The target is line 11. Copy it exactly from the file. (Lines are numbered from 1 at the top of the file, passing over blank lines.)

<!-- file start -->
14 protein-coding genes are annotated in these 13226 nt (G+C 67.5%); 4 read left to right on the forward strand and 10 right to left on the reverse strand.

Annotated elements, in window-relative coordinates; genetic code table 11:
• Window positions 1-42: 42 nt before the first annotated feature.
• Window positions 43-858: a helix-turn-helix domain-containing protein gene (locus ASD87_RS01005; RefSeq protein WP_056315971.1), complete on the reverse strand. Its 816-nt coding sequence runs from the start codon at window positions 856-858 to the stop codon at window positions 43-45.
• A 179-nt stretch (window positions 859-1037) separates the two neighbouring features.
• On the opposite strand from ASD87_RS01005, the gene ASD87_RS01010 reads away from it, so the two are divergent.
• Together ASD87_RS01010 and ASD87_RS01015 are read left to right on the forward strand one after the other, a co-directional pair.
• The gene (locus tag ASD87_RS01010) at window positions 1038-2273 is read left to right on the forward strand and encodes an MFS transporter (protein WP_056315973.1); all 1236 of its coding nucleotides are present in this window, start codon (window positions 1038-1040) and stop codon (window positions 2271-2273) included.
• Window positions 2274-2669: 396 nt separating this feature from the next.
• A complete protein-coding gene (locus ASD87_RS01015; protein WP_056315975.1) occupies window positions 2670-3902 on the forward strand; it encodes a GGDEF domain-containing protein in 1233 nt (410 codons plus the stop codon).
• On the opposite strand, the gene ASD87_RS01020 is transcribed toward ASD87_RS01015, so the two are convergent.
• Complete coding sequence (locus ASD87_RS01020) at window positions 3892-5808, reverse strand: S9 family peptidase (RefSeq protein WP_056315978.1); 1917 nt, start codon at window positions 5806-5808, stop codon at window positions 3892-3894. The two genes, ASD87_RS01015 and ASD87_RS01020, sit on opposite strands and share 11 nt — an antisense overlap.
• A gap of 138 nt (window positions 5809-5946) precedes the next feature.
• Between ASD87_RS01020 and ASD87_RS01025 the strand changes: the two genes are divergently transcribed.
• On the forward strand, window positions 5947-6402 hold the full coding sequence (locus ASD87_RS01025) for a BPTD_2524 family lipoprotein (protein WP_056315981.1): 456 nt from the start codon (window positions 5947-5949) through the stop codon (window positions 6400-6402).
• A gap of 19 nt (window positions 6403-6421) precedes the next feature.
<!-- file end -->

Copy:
• On the opposite strand, the gene ASD87_RS01020 is transcribed toward ASD87_RS01015, so the two are convergent.